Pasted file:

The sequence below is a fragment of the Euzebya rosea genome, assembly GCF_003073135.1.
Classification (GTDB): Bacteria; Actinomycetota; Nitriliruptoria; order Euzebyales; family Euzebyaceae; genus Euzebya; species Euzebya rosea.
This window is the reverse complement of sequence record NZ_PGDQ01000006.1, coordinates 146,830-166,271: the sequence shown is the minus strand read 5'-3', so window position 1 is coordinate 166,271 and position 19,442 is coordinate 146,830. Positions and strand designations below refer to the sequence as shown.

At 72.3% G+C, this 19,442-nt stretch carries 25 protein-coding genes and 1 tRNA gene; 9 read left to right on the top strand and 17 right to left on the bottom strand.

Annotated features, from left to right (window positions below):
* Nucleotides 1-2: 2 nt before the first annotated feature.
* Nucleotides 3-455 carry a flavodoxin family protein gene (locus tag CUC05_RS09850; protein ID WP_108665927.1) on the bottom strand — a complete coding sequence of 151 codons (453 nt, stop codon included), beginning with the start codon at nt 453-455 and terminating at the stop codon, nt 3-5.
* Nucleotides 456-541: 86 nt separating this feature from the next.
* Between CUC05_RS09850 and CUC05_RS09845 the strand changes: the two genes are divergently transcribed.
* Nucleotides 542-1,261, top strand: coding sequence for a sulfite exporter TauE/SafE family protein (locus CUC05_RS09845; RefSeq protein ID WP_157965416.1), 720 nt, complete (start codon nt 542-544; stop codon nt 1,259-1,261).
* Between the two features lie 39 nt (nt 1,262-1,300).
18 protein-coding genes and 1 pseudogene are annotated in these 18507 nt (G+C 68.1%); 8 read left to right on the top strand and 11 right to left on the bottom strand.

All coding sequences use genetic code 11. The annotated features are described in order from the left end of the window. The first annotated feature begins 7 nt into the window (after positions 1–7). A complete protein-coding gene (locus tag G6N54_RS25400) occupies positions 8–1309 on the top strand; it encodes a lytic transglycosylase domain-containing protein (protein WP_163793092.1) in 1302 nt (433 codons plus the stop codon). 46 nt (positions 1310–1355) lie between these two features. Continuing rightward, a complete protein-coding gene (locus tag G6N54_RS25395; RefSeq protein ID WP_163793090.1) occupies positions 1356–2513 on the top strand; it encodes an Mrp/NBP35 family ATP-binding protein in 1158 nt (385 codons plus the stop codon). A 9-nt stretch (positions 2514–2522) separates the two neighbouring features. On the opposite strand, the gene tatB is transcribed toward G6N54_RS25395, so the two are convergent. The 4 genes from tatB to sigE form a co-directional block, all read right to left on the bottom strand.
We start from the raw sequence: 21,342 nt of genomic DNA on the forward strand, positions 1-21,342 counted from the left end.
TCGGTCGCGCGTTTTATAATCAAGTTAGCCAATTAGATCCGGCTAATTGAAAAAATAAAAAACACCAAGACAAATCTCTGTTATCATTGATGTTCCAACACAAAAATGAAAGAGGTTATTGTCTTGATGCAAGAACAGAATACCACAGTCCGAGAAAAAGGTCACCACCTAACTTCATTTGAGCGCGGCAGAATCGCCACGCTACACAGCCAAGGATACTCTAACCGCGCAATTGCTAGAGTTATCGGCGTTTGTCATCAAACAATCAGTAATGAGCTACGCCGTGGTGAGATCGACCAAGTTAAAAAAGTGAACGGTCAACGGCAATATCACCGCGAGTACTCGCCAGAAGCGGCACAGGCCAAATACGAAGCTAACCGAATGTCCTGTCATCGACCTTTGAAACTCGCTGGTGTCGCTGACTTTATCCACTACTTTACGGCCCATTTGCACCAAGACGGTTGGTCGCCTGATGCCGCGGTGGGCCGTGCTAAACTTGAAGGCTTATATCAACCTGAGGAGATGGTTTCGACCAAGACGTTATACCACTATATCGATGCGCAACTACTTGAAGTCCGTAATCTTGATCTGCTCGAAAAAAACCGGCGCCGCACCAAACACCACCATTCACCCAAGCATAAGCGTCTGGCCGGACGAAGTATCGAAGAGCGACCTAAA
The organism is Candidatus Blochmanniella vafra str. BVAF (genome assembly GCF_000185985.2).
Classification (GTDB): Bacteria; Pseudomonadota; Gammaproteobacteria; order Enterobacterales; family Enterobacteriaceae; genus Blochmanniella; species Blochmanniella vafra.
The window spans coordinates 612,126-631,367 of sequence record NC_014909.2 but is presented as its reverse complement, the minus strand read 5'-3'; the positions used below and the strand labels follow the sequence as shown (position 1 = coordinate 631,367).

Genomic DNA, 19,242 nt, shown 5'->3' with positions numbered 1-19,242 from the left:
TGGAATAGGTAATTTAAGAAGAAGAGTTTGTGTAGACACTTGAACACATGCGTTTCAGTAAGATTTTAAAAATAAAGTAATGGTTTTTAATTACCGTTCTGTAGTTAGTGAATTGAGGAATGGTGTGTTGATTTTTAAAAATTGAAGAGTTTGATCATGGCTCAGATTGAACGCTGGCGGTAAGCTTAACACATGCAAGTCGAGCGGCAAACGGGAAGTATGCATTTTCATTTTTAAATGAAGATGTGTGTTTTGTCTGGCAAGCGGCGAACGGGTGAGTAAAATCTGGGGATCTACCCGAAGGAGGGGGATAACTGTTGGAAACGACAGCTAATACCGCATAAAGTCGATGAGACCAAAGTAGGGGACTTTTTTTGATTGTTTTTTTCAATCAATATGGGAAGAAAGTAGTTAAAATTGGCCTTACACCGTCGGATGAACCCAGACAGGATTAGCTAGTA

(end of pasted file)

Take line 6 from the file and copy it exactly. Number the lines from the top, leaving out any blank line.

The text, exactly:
* Nucleotides 1-2: 2 nt before the first annotated feature.